I’m a genius when it comes to scheduling things, I have to admit. I pre-ordered Heavensward, the first expansion for Final Fantasy XIV: A Realm Reborn, which entitled me to early access before the official release date on the 23rd of June. Since apparently, every other person in the world did this too, my only hope for getting onto the game before servers were full would be to take advantage of the dreaded time zones. My plan was simple: I’d be awake while all night but the most hardcore fans would be asleep, letting me into the servers, and I would simply never leave until early access was over. Foolproof, or it would have been if I’d gotten that weekend off work. By the time I was able to log in, I had to download and install the game, which took so long that I had time to get emotionally invested in Final Fantasy X-2 Remastered on the PS3 instead, which is a sentence I never thought I’d type. Then came the legion of login errors, queues, and queue errors; I got very familiar with Heavensward’s opening screen. In the grand scheme of things, my early access experience lasted all of two hours. Then, utilising my scheduling ingenuity, I had a week a play before I went on holiday, where I am writing this from.
I suppose the real question is, was it a convincing week? Well, yes. Heavensward fulfills a long standing goal of the Final Fantasy XIV fanbase, allowing us access to the fourth city state of Ishgard (for the non FFXIV players, think Game of Thrones, but with elves and a massive hate-on for Dragons). After the climactic events of Patch 2.55, which are so immensely spoiler ridden that even a summary is impossible, the player character finds themselves embroiled in the thousand year Dragonsong War, which pits the Holy See of Ishgard against the Dravanian Horde. The scale of the story is still immense, dealing with the machinations of numerous factions, and resolving lingering threads from A Realm Reborn. Interesting new dungeons and fights were promised, and the ones that I managed to run were immensely enjoyable. My particular favourite so far is the fight against the Primal Ravana, a new summon designed specifically for Heavensward. He’s a giant samurai bug monster wielding four massive swords, which he sets on fire regularly. Interestingly, his fight was also where I encountered one of the less likeable things about Final Fantasy XIV, which was that I was expected to know the full fight on the first week of release. Folks, here’s some homespun truths: You cannot be a noob in the first week of content.
But it’s more than just the new fights; new classes were promised and delivered. Now you can choose from the Dark Knight (Tank), Machinist (DPS) and Astrologian (Healer), all of whom have unique mechanics that set them apart from the existing classes. As a predominantly Tank player myself, I picked up Dark Knight and it’s the class I’ve invested most into so far. While previous Dark Knights have been people who consort with Dark forces for more power, these ones are more like Batman for lack of a more apt description, taking massive greatswords and delivering justice to those beyond the reach of the law. Gameplay wise, they rely heavily on MP management, as their primary mechanic burns MP to enable a number of useful attacks and abilities, which makes for a different experience overall. Within a few days in game, I was seeing people in these new classes at Level 60, the new level cap, already complaining that the new classes needed tweaks and that they were underpowered. But you know, MMO’s.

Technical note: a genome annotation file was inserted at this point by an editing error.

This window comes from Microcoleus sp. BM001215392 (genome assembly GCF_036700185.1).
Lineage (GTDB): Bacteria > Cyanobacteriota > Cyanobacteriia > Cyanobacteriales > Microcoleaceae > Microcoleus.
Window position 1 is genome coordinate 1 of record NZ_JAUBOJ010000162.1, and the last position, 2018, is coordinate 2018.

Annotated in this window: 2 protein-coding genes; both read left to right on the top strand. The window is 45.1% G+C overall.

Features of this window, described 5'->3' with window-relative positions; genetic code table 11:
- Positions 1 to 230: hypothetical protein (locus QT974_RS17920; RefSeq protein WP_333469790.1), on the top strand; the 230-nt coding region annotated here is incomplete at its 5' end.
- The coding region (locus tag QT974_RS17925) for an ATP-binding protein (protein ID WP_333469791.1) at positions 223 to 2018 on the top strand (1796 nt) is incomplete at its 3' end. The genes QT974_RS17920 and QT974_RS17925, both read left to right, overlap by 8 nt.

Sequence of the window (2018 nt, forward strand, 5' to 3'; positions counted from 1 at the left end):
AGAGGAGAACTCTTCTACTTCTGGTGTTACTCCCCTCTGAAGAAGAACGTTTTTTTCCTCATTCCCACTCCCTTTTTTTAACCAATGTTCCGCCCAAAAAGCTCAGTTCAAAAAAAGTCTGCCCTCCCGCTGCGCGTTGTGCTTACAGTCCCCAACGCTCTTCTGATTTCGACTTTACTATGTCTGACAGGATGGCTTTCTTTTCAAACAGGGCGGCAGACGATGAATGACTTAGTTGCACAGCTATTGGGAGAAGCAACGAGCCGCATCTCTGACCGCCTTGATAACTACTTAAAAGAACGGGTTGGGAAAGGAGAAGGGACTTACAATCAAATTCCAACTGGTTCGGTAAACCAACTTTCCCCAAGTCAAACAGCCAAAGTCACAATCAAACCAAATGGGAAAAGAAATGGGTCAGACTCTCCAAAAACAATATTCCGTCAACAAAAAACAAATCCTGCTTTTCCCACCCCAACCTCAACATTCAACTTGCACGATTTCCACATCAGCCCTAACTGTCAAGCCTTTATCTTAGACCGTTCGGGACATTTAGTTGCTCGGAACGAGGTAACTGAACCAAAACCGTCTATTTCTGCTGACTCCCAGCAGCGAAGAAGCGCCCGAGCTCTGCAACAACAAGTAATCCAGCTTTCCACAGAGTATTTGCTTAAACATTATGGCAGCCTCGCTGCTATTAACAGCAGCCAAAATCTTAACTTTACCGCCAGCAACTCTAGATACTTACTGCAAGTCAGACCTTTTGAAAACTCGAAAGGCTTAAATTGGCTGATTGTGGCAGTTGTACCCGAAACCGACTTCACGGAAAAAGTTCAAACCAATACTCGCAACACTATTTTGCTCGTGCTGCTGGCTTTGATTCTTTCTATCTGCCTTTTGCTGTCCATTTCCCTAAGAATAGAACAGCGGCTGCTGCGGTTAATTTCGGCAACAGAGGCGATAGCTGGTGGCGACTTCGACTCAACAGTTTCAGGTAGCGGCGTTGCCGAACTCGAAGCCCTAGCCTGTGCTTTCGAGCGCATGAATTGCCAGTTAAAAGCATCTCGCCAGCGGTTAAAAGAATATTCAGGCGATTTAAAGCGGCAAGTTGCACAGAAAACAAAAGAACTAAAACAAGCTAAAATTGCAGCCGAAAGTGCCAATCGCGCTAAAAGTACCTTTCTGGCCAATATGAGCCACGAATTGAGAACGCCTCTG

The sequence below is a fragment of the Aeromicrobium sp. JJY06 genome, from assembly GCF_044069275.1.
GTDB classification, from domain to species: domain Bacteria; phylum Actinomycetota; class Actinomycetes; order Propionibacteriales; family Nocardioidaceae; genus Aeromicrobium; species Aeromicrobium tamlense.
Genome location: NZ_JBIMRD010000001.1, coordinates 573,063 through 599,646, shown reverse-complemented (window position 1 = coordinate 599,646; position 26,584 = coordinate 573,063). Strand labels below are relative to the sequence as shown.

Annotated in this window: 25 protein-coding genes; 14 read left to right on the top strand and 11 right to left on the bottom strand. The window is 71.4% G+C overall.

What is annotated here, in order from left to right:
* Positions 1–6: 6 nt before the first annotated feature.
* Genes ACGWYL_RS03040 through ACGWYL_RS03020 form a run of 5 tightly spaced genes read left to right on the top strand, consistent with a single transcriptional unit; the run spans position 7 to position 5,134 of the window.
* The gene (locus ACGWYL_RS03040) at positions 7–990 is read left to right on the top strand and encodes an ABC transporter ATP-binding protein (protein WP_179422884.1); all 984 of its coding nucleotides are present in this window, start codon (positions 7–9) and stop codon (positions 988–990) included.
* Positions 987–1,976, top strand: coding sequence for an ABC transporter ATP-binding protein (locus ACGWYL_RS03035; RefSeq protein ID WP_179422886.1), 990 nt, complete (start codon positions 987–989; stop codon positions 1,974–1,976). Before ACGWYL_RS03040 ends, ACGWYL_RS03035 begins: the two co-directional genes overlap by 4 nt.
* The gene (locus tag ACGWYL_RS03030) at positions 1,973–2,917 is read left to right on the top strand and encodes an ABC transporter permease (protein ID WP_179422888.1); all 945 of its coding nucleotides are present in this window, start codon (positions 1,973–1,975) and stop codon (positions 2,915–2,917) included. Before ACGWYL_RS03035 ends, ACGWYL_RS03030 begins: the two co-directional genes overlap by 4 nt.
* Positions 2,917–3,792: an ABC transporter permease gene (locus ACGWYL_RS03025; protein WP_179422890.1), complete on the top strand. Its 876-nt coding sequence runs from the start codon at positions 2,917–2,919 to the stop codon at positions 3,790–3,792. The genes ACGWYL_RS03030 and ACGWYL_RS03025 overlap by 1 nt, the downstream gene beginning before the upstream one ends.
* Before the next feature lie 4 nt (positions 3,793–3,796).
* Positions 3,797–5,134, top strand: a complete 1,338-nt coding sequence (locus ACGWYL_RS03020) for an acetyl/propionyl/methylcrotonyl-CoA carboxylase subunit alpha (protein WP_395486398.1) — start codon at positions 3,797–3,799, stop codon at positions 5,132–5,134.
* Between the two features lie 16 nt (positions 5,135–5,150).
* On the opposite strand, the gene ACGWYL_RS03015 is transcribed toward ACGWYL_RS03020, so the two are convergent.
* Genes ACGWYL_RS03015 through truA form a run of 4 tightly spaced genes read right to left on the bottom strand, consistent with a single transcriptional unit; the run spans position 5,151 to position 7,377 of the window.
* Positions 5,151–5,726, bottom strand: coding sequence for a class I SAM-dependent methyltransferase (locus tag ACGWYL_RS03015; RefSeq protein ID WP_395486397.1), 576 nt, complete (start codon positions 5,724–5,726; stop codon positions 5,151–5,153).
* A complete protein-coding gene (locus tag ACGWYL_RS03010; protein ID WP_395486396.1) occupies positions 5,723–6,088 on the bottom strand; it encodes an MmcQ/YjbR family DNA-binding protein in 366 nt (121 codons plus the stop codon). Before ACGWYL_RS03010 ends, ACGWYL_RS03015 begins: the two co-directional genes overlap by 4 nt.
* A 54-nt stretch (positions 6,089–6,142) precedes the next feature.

Returning classes now have an increased level cap, which means ten more levels from the previous cap of 50, five new moves for each class, and minor tweaks to various abilities for the sake of balance. As someone who had most classes levelled to 50, I played through them to determine what had changed where, but to my surprise, my main class of Paladin (Sword and Shield Tank, high on defence) hadn’t been changed much at all. If it ain’t broke, don’t fix it, I guess. Square Enix promised that it would take roughly the same length of time levelling 1 to 50 to go from 50 to 60, and they seemed to have delivered. A number of people I know have had to stop progress in the main story in order to level up, while others I know have shot straight to Level 60 in the space of a couple of days of intense, never-ending play, regretting it later on. Personally, I kept my progress steady while engaging in a number of other activities that were available, such as flying mounts in the newly available areas.
On the whole, Heavensward is a worthy investment, promising a lot of new content, new challenges, and plenty, for returning classes and new alike, to get to grips with. My recommendation? Don’t rush through everything in the mad dash to 60. Take your time, explore stuff, maybe get involved in the new crafting game. Take up the sword of a Dark Knight, or grab an Astrologian globe. Stop and smell the roses every once in a while. I’m not saying this because, since I am on holiday and can’t progress, I want to stop you from progressing, too.
Really. I’m not.